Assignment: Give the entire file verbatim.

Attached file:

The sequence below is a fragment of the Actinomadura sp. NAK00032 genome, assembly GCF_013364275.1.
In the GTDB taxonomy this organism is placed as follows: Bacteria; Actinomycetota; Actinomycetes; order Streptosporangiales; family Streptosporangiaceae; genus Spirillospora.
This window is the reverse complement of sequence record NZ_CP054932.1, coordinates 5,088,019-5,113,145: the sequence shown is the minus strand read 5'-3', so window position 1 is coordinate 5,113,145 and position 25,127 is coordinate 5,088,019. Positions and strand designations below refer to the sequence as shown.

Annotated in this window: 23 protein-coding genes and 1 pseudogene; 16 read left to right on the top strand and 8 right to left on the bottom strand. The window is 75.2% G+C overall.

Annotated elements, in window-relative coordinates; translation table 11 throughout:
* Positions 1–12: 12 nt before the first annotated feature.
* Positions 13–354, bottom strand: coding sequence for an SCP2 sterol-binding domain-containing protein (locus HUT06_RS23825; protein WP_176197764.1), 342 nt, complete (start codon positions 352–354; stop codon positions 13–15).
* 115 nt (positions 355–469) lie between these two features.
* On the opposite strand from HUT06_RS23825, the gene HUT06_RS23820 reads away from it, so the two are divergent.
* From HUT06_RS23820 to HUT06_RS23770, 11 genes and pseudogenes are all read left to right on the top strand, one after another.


The sequence below is a fragment of the Actinomadura sp. NAK00032 genome, assembly GCF_013364275.1.
In the GTDB taxonomy this organism is placed as follows: Bacteria; Actinomycetota; Actinomycetes; order Streptosporangiales; family Streptosporangiaceae; genus Spirillospora.
This window is the reverse complement of sequence record NZ_CP054932.1, coordinates 5,088,019-5,113,145: the sequence shown is the minus strand read 5'-3', so window position 1 is coordinate 5,113,145 and position 25,127 is coordinate 5,088,019. Positions and strand designations below refer to the sequence as shown.

Annotated in this window: 23 protein-coding genes and 1 pseudogene; 16 read left to right on the top strand and 8 right to left on the bottom strand. The window is 75.2% G+C overall.

Annotated elements, in window-relative coordinates; translation table 11 throughout:
* Positions 1–12: 12 nt before the first annotated feature.
* Positions 13–354, bottom strand: coding sequence for an SCP2 sterol-binding domain-containing protein (locus HUT06_RS23825; protein WP_176197764.1), 342 nt, complete (start codon positions 352–354; stop codon positions 13–15).
* 115 nt (positions 355–469) lie between these two features.
* On the opposite strand from HUT06_RS23825, the gene HUT06_RS23820 reads away from it, so the two are divergent.
* From HUT06_RS23820 to HUT06_RS23770, 11 genes and pseudogenes are all read left to right on the top strand, one after another.